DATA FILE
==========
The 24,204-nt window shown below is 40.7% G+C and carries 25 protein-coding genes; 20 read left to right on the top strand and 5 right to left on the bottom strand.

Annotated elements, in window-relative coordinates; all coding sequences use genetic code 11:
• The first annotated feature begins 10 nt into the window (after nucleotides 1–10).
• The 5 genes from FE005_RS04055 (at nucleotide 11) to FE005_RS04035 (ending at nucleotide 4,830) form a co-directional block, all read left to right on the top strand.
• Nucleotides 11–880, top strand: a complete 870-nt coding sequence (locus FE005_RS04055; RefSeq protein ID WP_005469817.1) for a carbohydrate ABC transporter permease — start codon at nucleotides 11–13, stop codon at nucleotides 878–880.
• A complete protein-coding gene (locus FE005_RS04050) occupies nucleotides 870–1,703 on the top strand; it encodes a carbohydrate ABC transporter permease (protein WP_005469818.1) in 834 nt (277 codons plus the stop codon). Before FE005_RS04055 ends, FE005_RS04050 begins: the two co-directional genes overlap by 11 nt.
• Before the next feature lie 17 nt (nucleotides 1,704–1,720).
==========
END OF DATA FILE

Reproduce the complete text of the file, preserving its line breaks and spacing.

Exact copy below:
The 24,204-nt window shown below is 40.7% G+C and carries 25 protein-coding genes; 20 read left to right on the top strand and 5 right to left on the bottom strand.

Annotated elements, in window-relative coordinates; all coding sequences use genetic code 11:
• The first annotated feature begins 10 nt into the window (after nucleotides 1–10).
• The 5 genes from FE005_RS04055 (at nucleotide 11) to FE005_RS04035 (ending at nucleotide 4,830) form a co-directional block, all read left to right on the top strand.
• Nucleotides 11–880, top strand: a complete 870-nt coding sequence (locus FE005_RS04055; RefSeq protein ID WP_005469817.1) for a carbohydrate ABC transporter permease — start codon at nucleotides 11–13, stop codon at nucleotides 878–880.
• A complete protein-coding gene (locus FE005_RS04050) occupies nucleotides 870–1,703 on the top strand; it encodes a carbohydrate ABC transporter permease (protein WP_005469818.1) in 834 nt (277 codons plus the stop codon). Before FE005_RS04055 ends, FE005_RS04050 begins: the two co-directional genes overlap by 11 nt.
• Before the next feature lie 17 nt (nucleotides 1,704–1,720).